Our emotional distress is often rooted in patterns of our experiences, past and present. Meg believes that the therapeutic relationship is one that helps to cultivate an understanding of those patterns and the client’s unique self–experience, by responding with empathy and genuine presence.
Meg’s intuitive connection with compassion is fundamental to her therapeutic philosophy and informs the process by which she cultivates relationship as a pathway for healing. This core philosophy lead her to pursue additional study at the Center for Loss and Life Transition in Fort Collins, Colorado, where she is completing her Certificate in Death and Grief Studies under the direction of Dr. Alan Wolfelt. Dr. Wolfelt is a nationally recognized leader in grief therapy and is best known for his model of providing an environment of compassion for mourners versus prescribing a “treatment.”
Meg’s specialties and interests include: Grief and Loss, Anxiety, Depression, Family Conflict, Family care-giver issues, and Adoption. When not working, Meg enjoys listening to music, creating hand-crafted greeting cards, and taking walks with her dog.
Chris Lucia Rothman, Psy.D., Director, Emeritus; Clinical and Administrative Consultant and Board President. Chris continues her presence at The Center with quarterly on-site visits as well as regular telecommunications with Center staff and clinical consultations with clients. Chris is presently anchored in West Palm Beach, FL, where she offers clinical services to clients, and consultations to professionals and agencies. Steeped in depth psychotherapy from a Self Psychology perspective, Chris brings with her a wealth of experience from an eclectic history in the creative arts, higher education, and Buddhist philosophy and practice. With foundational beliefs in compassionate action, empathic attunement, and appreciation of differences, Chris specializes in work to relieve grief and traumatic loss, to enhance relational development in couples and individuals, to engage creative and spiritual skill development across the lifespan, and to alleviate emotional and psychological distress. Chris holds great respect for the courage of introspection and the challenge of change. She has companioned a village of women and men in their healing journeys. You may reach Chris through The Center and in Florida at 561/964-9003.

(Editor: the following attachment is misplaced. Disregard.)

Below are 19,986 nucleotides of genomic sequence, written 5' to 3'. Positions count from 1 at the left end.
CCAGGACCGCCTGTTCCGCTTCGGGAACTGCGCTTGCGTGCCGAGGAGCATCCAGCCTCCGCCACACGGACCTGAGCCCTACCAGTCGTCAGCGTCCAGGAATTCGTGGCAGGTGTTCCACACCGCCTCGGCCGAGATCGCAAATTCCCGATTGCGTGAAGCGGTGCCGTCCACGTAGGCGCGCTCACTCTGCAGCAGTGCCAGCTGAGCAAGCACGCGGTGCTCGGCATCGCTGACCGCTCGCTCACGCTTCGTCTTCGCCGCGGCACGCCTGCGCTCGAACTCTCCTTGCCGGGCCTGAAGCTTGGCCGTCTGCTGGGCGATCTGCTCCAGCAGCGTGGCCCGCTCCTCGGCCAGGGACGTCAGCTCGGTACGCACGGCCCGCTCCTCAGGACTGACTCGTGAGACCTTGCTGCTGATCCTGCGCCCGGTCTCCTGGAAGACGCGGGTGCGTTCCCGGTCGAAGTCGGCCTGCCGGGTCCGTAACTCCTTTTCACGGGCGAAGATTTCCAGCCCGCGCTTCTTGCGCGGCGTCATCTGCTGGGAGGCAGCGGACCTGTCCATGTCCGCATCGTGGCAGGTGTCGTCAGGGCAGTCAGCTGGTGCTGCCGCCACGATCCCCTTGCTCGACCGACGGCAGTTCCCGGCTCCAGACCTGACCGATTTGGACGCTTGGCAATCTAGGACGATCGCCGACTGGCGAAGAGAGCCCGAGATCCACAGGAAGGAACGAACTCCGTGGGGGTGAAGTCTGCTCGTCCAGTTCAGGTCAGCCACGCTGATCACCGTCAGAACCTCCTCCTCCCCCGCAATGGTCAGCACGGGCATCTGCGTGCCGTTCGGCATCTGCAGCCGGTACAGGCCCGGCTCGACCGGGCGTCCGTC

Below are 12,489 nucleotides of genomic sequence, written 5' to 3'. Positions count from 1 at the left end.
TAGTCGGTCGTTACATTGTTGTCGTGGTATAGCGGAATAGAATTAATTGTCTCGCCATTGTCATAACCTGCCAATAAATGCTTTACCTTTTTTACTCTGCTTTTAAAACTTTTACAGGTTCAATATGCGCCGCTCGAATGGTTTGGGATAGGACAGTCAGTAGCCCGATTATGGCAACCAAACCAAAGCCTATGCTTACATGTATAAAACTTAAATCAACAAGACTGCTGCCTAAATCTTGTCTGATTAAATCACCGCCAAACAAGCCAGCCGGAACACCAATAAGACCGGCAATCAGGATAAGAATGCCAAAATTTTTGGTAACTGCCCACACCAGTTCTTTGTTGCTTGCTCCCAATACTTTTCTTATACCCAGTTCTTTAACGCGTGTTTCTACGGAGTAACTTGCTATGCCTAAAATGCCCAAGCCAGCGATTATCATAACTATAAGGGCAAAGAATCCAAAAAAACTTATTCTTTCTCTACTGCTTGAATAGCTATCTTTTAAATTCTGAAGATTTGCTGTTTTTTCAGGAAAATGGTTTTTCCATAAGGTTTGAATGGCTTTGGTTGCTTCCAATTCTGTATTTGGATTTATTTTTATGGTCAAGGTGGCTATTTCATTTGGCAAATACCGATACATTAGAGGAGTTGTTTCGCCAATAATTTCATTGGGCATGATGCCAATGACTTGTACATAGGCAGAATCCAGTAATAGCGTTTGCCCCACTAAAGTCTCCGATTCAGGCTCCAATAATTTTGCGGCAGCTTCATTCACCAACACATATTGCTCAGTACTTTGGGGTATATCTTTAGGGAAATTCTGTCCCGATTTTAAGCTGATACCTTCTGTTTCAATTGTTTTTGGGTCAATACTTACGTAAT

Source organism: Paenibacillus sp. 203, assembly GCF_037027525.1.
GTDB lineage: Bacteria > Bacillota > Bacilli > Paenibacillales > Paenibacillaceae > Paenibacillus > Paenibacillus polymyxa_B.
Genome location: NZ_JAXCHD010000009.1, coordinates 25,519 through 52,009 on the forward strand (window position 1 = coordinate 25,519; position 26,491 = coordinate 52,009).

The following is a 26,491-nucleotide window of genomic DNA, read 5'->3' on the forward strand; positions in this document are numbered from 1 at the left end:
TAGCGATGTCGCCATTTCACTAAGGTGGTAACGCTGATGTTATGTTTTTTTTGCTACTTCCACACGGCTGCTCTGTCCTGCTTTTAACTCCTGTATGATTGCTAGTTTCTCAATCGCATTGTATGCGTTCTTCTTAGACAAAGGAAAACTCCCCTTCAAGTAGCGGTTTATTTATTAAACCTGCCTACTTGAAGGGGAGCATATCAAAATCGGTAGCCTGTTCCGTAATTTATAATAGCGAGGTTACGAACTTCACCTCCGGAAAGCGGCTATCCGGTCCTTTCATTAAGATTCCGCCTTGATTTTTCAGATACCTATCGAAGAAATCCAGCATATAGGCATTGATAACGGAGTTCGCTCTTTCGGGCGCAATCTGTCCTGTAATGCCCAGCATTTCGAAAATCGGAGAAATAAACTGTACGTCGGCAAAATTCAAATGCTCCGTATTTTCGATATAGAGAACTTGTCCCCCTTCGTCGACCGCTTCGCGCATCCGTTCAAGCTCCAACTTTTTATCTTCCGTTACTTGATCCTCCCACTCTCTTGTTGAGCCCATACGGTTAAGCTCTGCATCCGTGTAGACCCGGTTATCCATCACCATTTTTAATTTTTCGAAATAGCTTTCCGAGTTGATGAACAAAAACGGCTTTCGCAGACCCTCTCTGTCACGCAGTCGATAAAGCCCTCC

Jerry Rothman (1939-2002) was a Licensed Clinical Social Worker with his Doctorate in Educational Administration from
Northwestern University. He earned his Masters Degree in Social Work from the University of Missouri. Jerry co-founded
The Center in 1985 and served as President and Director of The Center until his unexpected death in March, 2002.
He was Past Executive Director of Comprehensive Mental Health Service for Children and Adolescents. Also past Executive
Director of a Residential Treatment Center for Teenagers. He had extensive experience in Community Organizing, and
Business Consulting and also extensive training in Hypnosis, Imagery and Meditation. Jerry was Past President of
the Transpersonal Psychology Network. Past member of many Boards of Directors including the Chicago Metro Goodwill
Industries, International Aikido Association, White Crane Wellness Center. Jerry also authored a workbook and audiotape
series on Guided Imagery and many pamphlets and articles on Grief and Loss. He is listed in Who's Who in the Midwest
and Nation as well as International Biographies.